fighting spam and scams on the Internet
"419" Scam – Advance Fee / Fake Lottery Scam
The so-called "419" scam is a type of fraud dominated by criminals from Nigeria and other countries in Africa. Victims of the scam are promised a large amount of money, such as a lottery prize, inheritance, money sitting in some bank account, etc.
Victims never receive this non-existent fortune but are tricked into sending their money to the criminals, who remain anonymous. They hide their real identity and location by using fake names and fake postal addresses as well as communicating via anonymous free email accounts and mobile phones.
Keep in mind that scammers DO NOT use their real names when defrauding people.
The criminals either abuse names of real people or companies or invent names or addresses.
Any real people or companies mentioned below have NO CONNECTION to the scammers!
Read more about such scams here or in our 419 FAQ. Use the Scam-O-Matic to verify suspect emails.
Click here to report a problem with this page.
Some comments by the Scam-O-Matic about the following email:
- This email uses a separate reply address that is different from the sender address. Spammers use this to get replies even when the original spam sending accounts have been shut down. Also, sometimes the sender addresses are legitimate looking but fake and only the reply address is actually an email account controlled by the scammers.
- The following phrases in this message should put you on alert:
- "hundred thousand united states dollars" (they want you to be blinded by the prospect of quick money, but the only money that ever changes hands in 419 scams is from you to the criminals)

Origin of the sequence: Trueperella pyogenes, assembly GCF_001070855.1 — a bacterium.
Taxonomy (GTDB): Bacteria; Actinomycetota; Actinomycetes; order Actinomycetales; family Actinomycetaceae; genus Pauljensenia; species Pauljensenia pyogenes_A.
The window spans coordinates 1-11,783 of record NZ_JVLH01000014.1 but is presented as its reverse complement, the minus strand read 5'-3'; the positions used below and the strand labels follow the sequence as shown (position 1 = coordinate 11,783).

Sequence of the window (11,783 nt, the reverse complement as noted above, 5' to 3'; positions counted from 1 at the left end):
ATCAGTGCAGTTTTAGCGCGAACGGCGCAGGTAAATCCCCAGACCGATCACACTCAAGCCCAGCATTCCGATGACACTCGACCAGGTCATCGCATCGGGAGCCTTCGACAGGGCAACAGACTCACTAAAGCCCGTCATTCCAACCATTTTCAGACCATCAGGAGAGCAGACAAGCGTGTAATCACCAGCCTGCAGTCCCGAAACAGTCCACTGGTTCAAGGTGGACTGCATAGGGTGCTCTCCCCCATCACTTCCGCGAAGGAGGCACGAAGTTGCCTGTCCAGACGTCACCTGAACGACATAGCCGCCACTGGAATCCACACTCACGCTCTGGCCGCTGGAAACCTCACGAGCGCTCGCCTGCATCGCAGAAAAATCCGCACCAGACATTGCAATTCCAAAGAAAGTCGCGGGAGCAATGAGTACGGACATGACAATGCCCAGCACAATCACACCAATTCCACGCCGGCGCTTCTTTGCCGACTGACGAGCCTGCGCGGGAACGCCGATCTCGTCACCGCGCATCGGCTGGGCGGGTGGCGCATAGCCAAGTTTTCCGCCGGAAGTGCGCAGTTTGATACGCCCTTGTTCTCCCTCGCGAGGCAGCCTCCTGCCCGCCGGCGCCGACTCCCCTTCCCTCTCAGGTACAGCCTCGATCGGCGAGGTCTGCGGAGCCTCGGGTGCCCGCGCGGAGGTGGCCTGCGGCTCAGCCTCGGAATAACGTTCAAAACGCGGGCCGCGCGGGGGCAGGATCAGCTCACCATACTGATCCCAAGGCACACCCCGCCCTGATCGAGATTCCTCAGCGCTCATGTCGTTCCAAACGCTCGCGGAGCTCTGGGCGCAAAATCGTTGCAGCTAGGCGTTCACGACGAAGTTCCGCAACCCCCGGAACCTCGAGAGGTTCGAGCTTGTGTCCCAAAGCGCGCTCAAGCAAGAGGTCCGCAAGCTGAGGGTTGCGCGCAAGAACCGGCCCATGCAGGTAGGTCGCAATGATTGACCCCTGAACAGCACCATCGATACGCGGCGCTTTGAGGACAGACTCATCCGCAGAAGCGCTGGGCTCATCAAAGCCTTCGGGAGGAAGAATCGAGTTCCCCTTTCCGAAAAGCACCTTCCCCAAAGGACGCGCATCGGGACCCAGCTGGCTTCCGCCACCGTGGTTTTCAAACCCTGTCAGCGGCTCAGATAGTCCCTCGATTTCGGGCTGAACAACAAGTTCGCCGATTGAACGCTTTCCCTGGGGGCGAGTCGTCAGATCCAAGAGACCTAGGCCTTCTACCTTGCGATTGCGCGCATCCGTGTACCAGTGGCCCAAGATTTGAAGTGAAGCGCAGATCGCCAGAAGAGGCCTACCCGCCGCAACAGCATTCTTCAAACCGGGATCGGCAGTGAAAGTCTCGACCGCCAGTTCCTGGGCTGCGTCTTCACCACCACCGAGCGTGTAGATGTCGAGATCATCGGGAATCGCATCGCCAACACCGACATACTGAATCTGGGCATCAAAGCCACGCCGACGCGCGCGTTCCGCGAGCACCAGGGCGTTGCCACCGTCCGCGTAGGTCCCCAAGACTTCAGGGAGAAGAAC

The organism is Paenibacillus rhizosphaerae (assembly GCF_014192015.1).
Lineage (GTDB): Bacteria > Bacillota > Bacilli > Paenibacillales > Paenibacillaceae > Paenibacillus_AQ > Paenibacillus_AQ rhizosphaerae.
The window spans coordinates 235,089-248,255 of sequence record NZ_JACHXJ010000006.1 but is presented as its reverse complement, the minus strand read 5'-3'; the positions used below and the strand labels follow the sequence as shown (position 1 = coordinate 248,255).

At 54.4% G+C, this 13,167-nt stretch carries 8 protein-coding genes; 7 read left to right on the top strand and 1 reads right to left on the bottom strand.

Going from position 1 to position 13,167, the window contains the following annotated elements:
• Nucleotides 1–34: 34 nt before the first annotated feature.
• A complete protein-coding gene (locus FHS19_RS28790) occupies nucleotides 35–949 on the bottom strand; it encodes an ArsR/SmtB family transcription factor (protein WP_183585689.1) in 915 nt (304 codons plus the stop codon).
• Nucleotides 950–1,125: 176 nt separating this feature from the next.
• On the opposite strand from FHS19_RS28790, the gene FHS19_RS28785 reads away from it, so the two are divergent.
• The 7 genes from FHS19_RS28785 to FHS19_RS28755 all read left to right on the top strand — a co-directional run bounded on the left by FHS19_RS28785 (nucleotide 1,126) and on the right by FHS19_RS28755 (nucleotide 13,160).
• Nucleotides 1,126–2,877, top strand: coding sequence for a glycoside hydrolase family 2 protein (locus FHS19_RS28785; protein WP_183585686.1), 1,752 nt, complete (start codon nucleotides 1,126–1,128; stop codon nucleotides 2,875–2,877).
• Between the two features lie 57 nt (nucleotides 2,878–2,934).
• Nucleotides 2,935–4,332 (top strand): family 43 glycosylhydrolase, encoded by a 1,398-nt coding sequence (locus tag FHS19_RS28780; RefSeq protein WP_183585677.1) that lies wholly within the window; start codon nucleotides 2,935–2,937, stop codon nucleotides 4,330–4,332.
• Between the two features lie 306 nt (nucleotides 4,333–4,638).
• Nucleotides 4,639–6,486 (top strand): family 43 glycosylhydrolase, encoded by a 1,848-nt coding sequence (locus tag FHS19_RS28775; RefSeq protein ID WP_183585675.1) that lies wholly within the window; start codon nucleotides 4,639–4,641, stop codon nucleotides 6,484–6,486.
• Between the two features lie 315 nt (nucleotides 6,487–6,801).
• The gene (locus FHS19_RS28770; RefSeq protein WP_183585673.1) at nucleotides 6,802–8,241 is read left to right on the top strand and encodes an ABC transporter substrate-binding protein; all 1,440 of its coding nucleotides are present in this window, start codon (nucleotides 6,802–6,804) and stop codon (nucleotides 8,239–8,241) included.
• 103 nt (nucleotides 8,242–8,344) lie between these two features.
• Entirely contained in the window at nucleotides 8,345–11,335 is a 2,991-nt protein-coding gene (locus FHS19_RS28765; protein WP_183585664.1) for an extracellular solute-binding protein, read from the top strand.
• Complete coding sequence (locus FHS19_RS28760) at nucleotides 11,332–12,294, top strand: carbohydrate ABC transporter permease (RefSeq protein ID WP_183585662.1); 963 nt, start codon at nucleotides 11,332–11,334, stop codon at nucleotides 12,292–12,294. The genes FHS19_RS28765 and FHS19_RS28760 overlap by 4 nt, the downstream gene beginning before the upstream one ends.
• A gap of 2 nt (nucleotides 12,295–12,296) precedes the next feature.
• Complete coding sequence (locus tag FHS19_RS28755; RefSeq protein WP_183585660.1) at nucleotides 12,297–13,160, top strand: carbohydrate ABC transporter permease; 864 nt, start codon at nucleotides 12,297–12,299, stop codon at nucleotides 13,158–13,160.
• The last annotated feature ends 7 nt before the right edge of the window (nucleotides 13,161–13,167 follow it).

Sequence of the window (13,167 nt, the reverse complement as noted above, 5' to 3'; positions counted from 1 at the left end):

- ",500,000" (they want you to be blinded by the prospect of quick money, but the only money that ever changes hands in 419 scams is from you to the criminals)
- "00,000.00" (they want you to be blinded by the prospect of quick money, but the only money that ever changes hands in 419 scams is from you to the criminals)
- "dormant account" (Banks mentioned in 419 scams are always fake (real banks don't communicate using mobile phones or free webmail addresses))
- This email message is a next of kin scam.
Fraud email example:
From: "Bernard Russell" (may be fake)
Date: Sun, 1 Jul 2012 05:40:24 +0200
Subject: Bernard R
My name is Bernard Russell, I work with the Finance/Monetary auditing Unit in the Netherlands, and we
are in charge for the auditing of foreign account holders in all various banks here in Netherlands.
During our last annual inspections of all various bank accounts in Netherlands, My department found a
dormant account with an enormous sum of US$ 19,500,000.00 (Nineteen Million Five Hundred Thousand
United States Dollars) which was deposited by one late Mr. Jerry R. Williams an Australia citizen. From My
investigation I found out that the late Jerry R. Williams has no beneficiary or next of kin to claim these
Funds (US$ 19,500,000.00)and according to the Netherlands law any account that is dormant for more than
eight years, the authority has every tendency to close the bank account.
I wish to assure you that I will provide all useful informations and
documentation that we enable us transfers these funds into your bank account
legally without any problem.
Get back to me with your name and number if you are interested.